Several things.

Jeffrey Michael Stein (
Thu, 3 Aug 1995 12:45:56 -0400 (EDT)

> they flopped over. That and the near 100% humidity inside the tank
> have (I'm assuming) caused 8 new plantlets to start growing right off
> of the glandular surfaces on the submerged leaves. They're all about
> two inches high now, &

Besides _D. binata_ I've also had _D. filiformis_ (both tracyi and filiformis)
do this for me. It gives one the idea that more drosera can do this.

> >
> >
> > Adrian Slack wrote "The only peat suitable is granulated moss
> > peat...Other types of peat are not suitable, especially sedge
> > peat..." I ha

Sphagnum moss is not the only plant that can grow out over water and form a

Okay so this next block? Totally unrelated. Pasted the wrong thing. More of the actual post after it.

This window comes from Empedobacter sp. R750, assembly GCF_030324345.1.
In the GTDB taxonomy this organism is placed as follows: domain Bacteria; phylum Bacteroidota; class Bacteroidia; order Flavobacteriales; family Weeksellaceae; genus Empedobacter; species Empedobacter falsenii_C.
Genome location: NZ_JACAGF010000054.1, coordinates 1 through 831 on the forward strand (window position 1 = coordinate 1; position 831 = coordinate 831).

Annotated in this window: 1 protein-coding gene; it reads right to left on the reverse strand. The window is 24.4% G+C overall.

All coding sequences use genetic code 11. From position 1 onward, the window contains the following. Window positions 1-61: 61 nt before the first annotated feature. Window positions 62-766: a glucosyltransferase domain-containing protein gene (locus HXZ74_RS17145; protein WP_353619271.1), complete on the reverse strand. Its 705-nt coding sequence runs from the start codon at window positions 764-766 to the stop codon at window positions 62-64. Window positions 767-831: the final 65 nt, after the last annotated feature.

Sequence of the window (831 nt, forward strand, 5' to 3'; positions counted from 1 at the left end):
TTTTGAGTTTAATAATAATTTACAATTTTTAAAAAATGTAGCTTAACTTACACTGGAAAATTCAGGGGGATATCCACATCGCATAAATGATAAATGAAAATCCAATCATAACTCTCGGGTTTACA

floating bog. I've read that sedges can do this. And as decayed sphagnum is
called peat moss, decayed sedge matter would obviously be called sedge peat.
However, sedge bogs may not be as common and as easily harvestable as peat
bogs, and therefore sedge peat isn't as common. The article noted that
sedge bogs are a transition state to sphagnum bogs - sphagnum can enter into
sedge bogs and become the dominate plant form. The pH difference of the two
would obviously be different.

BTW, for all of you US folks having problems with the heat. I'm glad to say
that my _Darlingtonia_ plants in the outside bog have suprisingly survived the
several extreme heat waves this summer without any side effects, excluding
ceasing new growth.

Curator of the MSU CP collection. (not to mention a home grower)